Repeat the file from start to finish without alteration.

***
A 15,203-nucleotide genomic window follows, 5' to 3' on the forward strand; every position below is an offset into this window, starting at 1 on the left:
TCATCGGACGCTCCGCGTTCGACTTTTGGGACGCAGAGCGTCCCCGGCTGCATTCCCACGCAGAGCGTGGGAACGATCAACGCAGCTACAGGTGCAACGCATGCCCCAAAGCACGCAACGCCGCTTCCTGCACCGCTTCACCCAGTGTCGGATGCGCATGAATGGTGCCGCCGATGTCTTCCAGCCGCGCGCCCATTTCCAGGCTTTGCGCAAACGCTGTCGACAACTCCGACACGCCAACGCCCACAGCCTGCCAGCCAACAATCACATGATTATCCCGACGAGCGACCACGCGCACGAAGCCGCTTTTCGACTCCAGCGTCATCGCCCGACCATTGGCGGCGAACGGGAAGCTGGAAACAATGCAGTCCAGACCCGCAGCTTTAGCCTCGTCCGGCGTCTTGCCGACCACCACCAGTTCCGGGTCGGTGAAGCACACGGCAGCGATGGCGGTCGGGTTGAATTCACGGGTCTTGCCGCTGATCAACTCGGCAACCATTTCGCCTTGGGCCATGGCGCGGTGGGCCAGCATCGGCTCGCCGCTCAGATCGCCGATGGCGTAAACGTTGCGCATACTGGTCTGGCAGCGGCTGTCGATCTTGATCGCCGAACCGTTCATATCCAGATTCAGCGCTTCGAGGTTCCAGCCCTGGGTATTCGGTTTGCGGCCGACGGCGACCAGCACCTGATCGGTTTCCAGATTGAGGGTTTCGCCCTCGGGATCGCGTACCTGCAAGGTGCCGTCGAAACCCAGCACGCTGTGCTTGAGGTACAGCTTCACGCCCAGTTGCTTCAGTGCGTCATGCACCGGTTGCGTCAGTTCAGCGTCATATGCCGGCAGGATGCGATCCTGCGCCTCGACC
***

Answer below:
A 15,203-nucleotide genomic window follows, 5' to 3' on the forward strand; every position below is an offset into this window, starting at 1 on the left:
TCATCGGACGCTCCGCGTTCGACTTTTGGGACGCAGAGCGTCCCCGGCTGCATTCCCACGCAGAGCGTGGGAACGATCAACGCAGCTACAGGTGCAACGCATGCCCCAAAGCACGCAACGCCGCTTCCTGCACCGCTTCACCCAGTGTCGGATGCGCATGAATGGTGCCGCCGATGTCTTCCAGCCGCGCGCCCATTTCCAGGCTTTGCGCAAACGCTGTCGACAACTCCGACACGCCAACGCCCACAGCCTGCCAGCCAACAATCACATGATTATCCCGACGAGCGACCACGCGCACGAAGCCGCTTTTCGACTCCAGCGTCATCGCCCGACCATTGGCGGCGAACGGGAAGCTGGAAACAATGCAGTCCAGACCCGCAGCTTTAGCCTCGTCCGGCGTCTTGCCGACCACCACCAGTTCCGGGTCGGTGAAGCACACGGCAGCGATGGCGGTCGGGTTGAATTCACGGGTCTTGCCGCTGATCAACTCGGCAACCATTTCGCCTTGGGCCATGGCGCGGTGGGCCAGCATCGGCTCGCCGCTCAGATCGCCGATGGCGTAAACGTTGCGCATACTGGTCTGGCAGCGGCTGTCGATCTTGATCGCCGAACCGTTCATATCCAGATTCAGCGCTTCGAGGTTCCAGCCCTGGGTATTCGGTTTGCGGCCGACGGCGACCAGCACCTGATCGGTTTCCAGATTGAGGGTTTCGCCCTCGGGATCGCGTACCTGCAAGGTGCCGTCGAAACCCAGCACGCTGTGCTTGAGGTACAGCTTCACGCCCAGTTGCTTCAGTGCGTCATGCACCGGTTGCGTCAGTTCAGCGTCATATGCCGGCAGGATGCGATCCTGCGCCTCGACC